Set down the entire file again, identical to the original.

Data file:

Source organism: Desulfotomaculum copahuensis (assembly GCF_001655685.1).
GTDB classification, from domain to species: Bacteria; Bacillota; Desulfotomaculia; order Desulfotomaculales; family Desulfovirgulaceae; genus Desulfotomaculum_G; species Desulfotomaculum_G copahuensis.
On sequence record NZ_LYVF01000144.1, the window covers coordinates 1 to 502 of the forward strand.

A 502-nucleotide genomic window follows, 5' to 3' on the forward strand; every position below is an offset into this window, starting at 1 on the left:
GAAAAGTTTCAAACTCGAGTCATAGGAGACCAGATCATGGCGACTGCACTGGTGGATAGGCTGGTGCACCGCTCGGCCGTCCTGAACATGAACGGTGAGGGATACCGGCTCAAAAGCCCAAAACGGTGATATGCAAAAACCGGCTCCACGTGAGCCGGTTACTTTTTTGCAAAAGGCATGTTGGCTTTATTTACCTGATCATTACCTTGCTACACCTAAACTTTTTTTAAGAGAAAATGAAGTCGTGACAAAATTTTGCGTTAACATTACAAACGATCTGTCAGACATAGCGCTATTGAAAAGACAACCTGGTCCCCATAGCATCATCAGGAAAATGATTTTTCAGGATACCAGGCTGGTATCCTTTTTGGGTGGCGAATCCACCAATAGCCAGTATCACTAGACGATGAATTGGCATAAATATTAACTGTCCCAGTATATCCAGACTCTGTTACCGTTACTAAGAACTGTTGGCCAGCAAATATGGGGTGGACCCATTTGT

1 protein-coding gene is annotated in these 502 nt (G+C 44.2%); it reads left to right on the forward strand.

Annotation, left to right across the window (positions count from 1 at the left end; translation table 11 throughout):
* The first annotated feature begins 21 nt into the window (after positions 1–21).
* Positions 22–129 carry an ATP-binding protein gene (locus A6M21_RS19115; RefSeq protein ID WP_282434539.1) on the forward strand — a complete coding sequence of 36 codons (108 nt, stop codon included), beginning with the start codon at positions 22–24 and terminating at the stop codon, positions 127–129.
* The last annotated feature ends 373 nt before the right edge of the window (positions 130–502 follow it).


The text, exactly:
Source organism: Desulfotomaculum copahuensis (assembly GCF_001655685.1).
GTDB classification, from domain to species: Bacteria; Bacillota; Desulfotomaculia; order Desulfotomaculales; family Desulfovirgulaceae; genus Desulfotomaculum_G; species Desulfotomaculum_G copahuensis.
On sequence record NZ_LYVF01000144.1, the window covers coordinates 1 to 502 of the forward strand.

A 502-nucleotide genomic window follows, 5' to 3' on the forward strand; every position below is an offset into this window, starting at 1 on the left:
GAAAAGTTTCAAACTCGAGTCATAGGAGACCAGATCATGGCGACTGCACTGGTGGATAGGCTGGTGCACCGCTCGGCCGTCCTGAACATGAACGGTGAGGGATACCGGCTCAAAAGCCCAAAACGGTGATATGCAAAAACCGGCTCCACGTGAGCCGGTTACTTTTTTGCAAAAGGCATGTTGGCTTTATTTACCTGATCATTACCTTGCTACACCTAAACTTTTTTTAAGAGAAAATGAAGTCGTGACAAAATTTTGCGTTAACATTACAAACGATCTGTCAGACATAGCGCTATTGAAAAGACAACCTGGTCCCCATAGCATCATCAGGAAAATGATTTTTCAGGATACCAGGCTGGTATCCTTTTTGGGTGGCGAATCCACCAATAGCCAGTATCACTAGACGATGAATTGGCATAAATATTAACTGTCCCAGTATATCCAGACTCTGTTACCGTTACTAAGAACTGTTGGCCAGCAAATATGGGGTGGACCCATTTGT

1 protein-coding gene is annotated in these 502 nt (G+C 44.2%); it reads left to right on the forward strand.

Annotation, left to right across the window (positions count from 1 at the left end; translation table 11 throughout):
* The first annotated feature begins 21 nt into the window (after positions 1–21).
* Positions 22–129 carry an ATP-binding protein gene (locus A6M21_RS19115; RefSeq protein ID WP_282434539.1) on the forward strand — a complete coding sequence of 36 codons (108 nt, stop codon included), beginning with the start codon at positions 22–24 and terminating at the stop codon, positions 127–129.
* The last annotated feature ends 373 nt before the right edge of the window (positions 130–502 follow it).